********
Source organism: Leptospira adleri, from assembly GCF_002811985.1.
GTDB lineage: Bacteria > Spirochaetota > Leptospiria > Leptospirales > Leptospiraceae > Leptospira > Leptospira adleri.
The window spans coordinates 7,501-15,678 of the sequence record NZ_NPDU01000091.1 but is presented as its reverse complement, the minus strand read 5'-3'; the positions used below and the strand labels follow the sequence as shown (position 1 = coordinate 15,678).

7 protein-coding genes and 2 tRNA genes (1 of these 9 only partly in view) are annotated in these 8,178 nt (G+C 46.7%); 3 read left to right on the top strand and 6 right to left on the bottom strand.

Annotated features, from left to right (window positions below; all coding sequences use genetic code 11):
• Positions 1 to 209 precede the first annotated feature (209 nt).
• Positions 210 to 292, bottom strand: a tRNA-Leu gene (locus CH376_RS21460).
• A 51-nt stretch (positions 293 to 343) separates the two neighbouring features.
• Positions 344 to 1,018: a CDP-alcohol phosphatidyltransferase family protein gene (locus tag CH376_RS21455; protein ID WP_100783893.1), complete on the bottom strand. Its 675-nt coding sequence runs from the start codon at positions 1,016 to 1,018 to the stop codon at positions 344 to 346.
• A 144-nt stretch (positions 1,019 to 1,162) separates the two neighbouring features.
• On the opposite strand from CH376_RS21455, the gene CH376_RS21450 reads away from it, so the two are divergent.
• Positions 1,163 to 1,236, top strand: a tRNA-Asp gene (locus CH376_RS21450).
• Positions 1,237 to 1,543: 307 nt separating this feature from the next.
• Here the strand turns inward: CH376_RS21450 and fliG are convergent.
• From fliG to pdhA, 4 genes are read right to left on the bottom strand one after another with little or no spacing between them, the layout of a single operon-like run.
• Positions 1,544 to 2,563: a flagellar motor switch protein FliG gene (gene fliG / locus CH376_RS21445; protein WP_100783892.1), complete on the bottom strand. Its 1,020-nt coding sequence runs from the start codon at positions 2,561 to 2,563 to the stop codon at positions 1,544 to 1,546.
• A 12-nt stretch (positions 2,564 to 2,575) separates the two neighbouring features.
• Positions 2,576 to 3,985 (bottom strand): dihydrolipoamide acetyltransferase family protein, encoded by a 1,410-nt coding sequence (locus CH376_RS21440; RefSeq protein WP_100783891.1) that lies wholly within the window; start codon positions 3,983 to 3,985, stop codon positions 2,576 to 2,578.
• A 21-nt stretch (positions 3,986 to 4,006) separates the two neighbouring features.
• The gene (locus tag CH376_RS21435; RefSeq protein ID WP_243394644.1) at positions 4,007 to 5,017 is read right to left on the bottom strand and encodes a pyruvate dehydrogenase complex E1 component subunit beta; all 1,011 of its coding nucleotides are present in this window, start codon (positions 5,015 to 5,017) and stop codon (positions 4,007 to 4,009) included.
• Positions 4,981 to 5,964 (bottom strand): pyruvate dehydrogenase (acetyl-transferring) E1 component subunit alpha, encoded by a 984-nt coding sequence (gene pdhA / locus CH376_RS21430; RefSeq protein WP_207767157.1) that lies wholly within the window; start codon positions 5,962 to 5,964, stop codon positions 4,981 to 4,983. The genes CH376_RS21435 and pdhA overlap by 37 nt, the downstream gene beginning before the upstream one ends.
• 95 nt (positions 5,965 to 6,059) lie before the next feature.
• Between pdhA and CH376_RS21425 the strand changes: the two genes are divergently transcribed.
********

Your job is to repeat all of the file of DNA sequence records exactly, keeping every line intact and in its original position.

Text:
Source organism: Leptospira adleri, from assembly GCF_002811985.1.
GTDB lineage: Bacteria > Spirochaetota > Leptospiria > Leptospirales > Leptospiraceae > Leptospira > Leptospira adleri.
The window spans coordinates 7,501-15,678 of the sequence record NZ_NPDU01000091.1 but is presented as its reverse complement, the minus strand read 5'-3'; the positions used below and the strand labels follow the sequence as shown (position 1 = coordinate 15,678).

7 protein-coding genes and 2 tRNA genes (1 of these 9 only partly in view) are annotated in these 8,178 nt (G+C 46.7%); 3 read left to right on the top strand and 6 right to left on the bottom strand.

Annotated features, from left to right (window positions below; all coding sequences use genetic code 11):
• Positions 1 to 209 precede the first annotated feature (209 nt).
• Positions 210 to 292, bottom strand: a tRNA-Leu gene (locus CH376_RS21460).
• A 51-nt stretch (positions 293 to 343) separates the two neighbouring features.
• Positions 344 to 1,018: a CDP-alcohol phosphatidyltransferase family protein gene (locus tag CH376_RS21455; protein ID WP_100783893.1), complete on the bottom strand. Its 675-nt coding sequence runs from the start codon at positions 1,016 to 1,018 to the stop codon at positions 344 to 346.
• A 144-nt stretch (positions 1,019 to 1,162) separates the two neighbouring features.
• On the opposite strand from CH376_RS21455, the gene CH376_RS21450 reads away from it, so the two are divergent.
• Positions 1,163 to 1,236, top strand: a tRNA-Asp gene (locus CH376_RS21450).
• Positions 1,237 to 1,543: 307 nt separating this feature from the next.
• Here the strand turns inward: CH376_RS21450 and fliG are convergent.
• From fliG to pdhA, 4 genes are read right to left on the bottom strand one after another with little or no spacing between them, the layout of a single operon-like run.
• Positions 1,544 to 2,563: a flagellar motor switch protein FliG gene (gene fliG / locus CH376_RS21445; protein WP_100783892.1), complete on the bottom strand. Its 1,020-nt coding sequence runs from the start codon at positions 2,561 to 2,563 to the stop codon at positions 1,544 to 1,546.
• A 12-nt stretch (positions 2,564 to 2,575) separates the two neighbouring features.
• Positions 2,576 to 3,985 (bottom strand): dihydrolipoamide acetyltransferase family protein, encoded by a 1,410-nt coding sequence (locus CH376_RS21440; RefSeq protein WP_100783891.1) that lies wholly within the window; start codon positions 3,983 to 3,985, stop codon positions 2,576 to 2,578.
• A 21-nt stretch (positions 3,986 to 4,006) separates the two neighbouring features.
• The gene (locus tag CH376_RS21435; RefSeq protein ID WP_243394644.1) at positions 4,007 to 5,017 is read right to left on the bottom strand and encodes a pyruvate dehydrogenase complex E1 component subunit beta; all 1,011 of its coding nucleotides are present in this window, start codon (positions 5,015 to 5,017) and stop codon (positions 4,007 to 4,009) included.
• Positions 4,981 to 5,964 (bottom strand): pyruvate dehydrogenase (acetyl-transferring) E1 component subunit alpha, encoded by a 984-nt coding sequence (gene pdhA / locus CH376_RS21430; RefSeq protein WP_207767157.1) that lies wholly within the window; start codon positions 5,962 to 5,964, stop codon positions 4,981 to 4,983. The genes CH376_RS21435 and pdhA overlap by 37 nt, the downstream gene beginning before the upstream one ends.
• 95 nt (positions 5,965 to 6,059) lie before the next feature.
• Between pdhA and CH376_RS21425 the strand changes: the two genes are divergently transcribed.